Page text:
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Pastoralists Submit Views  on proposed animal health consolidated bill  

Key livestock stakeholders from the three counties of Mandera, Wajir and Garissa, which host some of the biggest livestock populations in the country, have presented their views on the proposed bills in the livestock sector.


The department of livestock has embarked on key livestock stakeholder consultation aimed at collecting views that would then be incorporated into the new bills before Parliament.


The bills that include the Livestock Bill, Animal Health Bill and Veterinary Public Health Bill are being reviewed and consolidated for purposes of having a single bill that would be enacted into law.


Speaking in Garissa town today on the sidelines a 4 days’ workshop, Wajir Agriculture and Livestock Executive Yussuf Gedi said that the forum had come at the right time and urged the stakeholders to fully utilize the opportunity.


“For once, we have an opportunity to give our input into the proposed bills. We will remove what we think is not favouring us and add what we belief is best for the pastoralists community,” Gedi said.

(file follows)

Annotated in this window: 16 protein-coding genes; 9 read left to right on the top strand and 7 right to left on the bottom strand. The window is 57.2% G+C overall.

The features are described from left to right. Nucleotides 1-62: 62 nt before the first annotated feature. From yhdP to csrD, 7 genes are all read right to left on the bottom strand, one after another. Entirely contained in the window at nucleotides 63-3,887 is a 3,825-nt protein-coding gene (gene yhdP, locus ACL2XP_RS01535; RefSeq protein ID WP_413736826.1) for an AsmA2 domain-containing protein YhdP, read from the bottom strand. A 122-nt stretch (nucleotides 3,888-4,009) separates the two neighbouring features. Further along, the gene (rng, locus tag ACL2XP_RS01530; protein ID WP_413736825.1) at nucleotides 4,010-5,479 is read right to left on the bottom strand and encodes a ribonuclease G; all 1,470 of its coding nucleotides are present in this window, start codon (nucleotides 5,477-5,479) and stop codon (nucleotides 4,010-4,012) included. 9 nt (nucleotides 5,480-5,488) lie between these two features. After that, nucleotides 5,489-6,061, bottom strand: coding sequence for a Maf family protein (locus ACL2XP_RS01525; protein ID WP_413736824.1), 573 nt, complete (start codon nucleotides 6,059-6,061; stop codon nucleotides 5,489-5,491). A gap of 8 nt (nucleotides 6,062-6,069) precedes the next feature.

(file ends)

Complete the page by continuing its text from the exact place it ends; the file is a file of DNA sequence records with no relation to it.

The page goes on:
“We want to see the livestock bill address the issue of climatic change that has really been of concern to us in northern Kenya. On the animal health bill, we are looking at how we can bring on board the private sector because the government alone cannot do much,” he added.


Gedi said that they were looking at ways which could make it mandatory for the pastoralists to treat their animals noting that failure to do so would end up infecting other animals leading to loses.


“Going forward, we want to see a situation where our livestock owners are keeping livestock as a commercial activity where they can reap fruits and as a result grow our economy as counties and country at large,” he said.


Garissa County Livestock and Agriculture Chief Officer Aden Harun said the fact that 90 percent of the lives and livelihoods in the region depended either directly or indirectly on livestock production showed how the sector was dear to their lives.


“This bills have come at the right time. Initially there were serious coordination issues between the national and governments on how to manage the resources at the grass root level because there were no bills to do so. Once they are passed by the actors and validated, we will have a lot of opportunities,” he said.

The Kenya Livestock Marketing Chairman Dubat Amey said that the livestock sub sector required bills to regulate among other things the market, feeds, disease and production.


“We have always been receiving other people’s ideas but this opportunity is highly welcome. It’s the wearer of shoe who knows where it pinches most. We hope that once we give our proposals, they will be debated and enacted as a law,” he said.


The Deputy Director for Veterinary Services Dr. Hesbon Awando said the exercise which started last month and which has been ongoing nationally was divided into10 clusters.


By Jacob Songok

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